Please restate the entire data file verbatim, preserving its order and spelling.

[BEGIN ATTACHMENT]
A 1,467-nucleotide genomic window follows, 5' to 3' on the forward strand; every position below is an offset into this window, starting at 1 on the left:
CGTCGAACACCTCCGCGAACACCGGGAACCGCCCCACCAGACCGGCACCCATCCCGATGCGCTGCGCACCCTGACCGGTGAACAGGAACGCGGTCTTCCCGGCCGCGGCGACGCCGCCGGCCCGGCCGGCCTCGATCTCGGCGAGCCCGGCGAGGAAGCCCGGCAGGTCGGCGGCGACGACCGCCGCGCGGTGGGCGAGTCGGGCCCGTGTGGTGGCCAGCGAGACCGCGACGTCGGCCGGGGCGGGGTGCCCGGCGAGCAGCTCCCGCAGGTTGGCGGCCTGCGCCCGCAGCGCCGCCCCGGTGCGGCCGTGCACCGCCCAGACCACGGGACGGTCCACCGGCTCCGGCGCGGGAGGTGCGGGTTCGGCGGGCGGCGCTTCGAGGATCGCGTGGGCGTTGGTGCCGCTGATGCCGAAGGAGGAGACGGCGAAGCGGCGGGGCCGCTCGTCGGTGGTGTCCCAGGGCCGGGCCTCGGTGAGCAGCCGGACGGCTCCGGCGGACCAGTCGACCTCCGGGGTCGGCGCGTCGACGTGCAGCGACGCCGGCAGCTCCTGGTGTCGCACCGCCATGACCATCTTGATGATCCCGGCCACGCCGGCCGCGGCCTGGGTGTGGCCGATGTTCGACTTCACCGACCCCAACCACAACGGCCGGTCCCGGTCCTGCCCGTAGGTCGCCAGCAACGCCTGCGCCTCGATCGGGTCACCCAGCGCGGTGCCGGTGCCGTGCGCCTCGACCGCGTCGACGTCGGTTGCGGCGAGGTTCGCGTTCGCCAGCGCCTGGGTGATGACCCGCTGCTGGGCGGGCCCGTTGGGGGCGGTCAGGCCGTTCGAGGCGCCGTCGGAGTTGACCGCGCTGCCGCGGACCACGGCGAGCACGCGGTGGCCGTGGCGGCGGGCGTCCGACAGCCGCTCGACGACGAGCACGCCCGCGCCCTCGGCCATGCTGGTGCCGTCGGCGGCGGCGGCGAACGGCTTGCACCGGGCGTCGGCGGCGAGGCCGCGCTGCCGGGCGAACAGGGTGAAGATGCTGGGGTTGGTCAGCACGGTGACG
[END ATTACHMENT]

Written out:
A 1,467-nucleotide genomic window follows, 5' to 3' on the forward strand; every position below is an offset into this window, starting at 1 on the left:
CGTCGAACACCTCCGCGAACACCGGGAACCGCCCCACCAGACCGGCACCCATCCCGATGCGCTGCGCACCCTGACCGGTGAACAGGAACGCGGTCTTCCCGGCCGCGGCGACGCCGCCGGCCCGGCCGGCCTCGATCTCGGCGAGCCCGGCGAGGAAGCCCGGCAGGTCGGCGGCGACGACCGCCGCGCGGTGGGCGAGTCGGGCCCGTGTGGTGGCCAGCGAGACCGCGACGTCGGCCGGGGCGGGGTGCCCGGCGAGCAGCTCCCGCAGGTTGGCGGCCTGCGCCCGCAGCGCCGCCCCGGTGCGGCCGTGCACCGCCCAGACCACGGGACGGTCCACCGGCTCCGGCGCGGGAGGTGCGGGTTCGGCGGGCGGCGCTTCGAGGATCGCGTGGGCGTTGGTGCCGCTGATGCCGAAGGAGGAGACGGCGAAGCGGCGGGGCCGCTCGTCGGTGGTGTCCCAGGGCCGGGCCTCGGTGAGCAGCCGGACGGCTCCGGCGGACCAGTCGACCTCCGGGGTCGGCGCGTCGACGTGCAGCGACGCCGGCAGCTCCTGGTGTCGCACCGCCATGACCATCTTGATGATCCCGGCCACGCCGGCCGCGGCCTGGGTGTGGCCGATGTTCGACTTCACCGACCCCAACCACAACGGCCGGTCCCGGTCCTGCCCGTAGGTCGCCAGCAACGCCTGCGCCTCGATCGGGTCACCCAGCGCGGTGCCGGTGCCGTGCGCCTCGACCGCGTCGACGTCGGTTGCGGCGAGGTTCGCGTTCGCCAGCGCCTGGGTGATGACCCGCTGCTGGGCGGGCCCGTTGGGGGCGGTCAGGCCGTTCGAGGCGCCGTCGGAGTTGACCGCGCTGCCGCGGACCACGGCGAGCACGCGGTGGCCGTGGCGGCGGGCGTCCGACAGCCGCTCGACGACGAGCACGCCCGCGCCCTCGGCCATGCTGGTGCCGTCGGCGGCGGCGGCGAACGGCTTGCACCGGGCGTCGGCGGCGAGGCCGCGCTGCCGGGCGAACAGGGTGAAGATGCTGGGGTTGGTCAGCACGGTGACG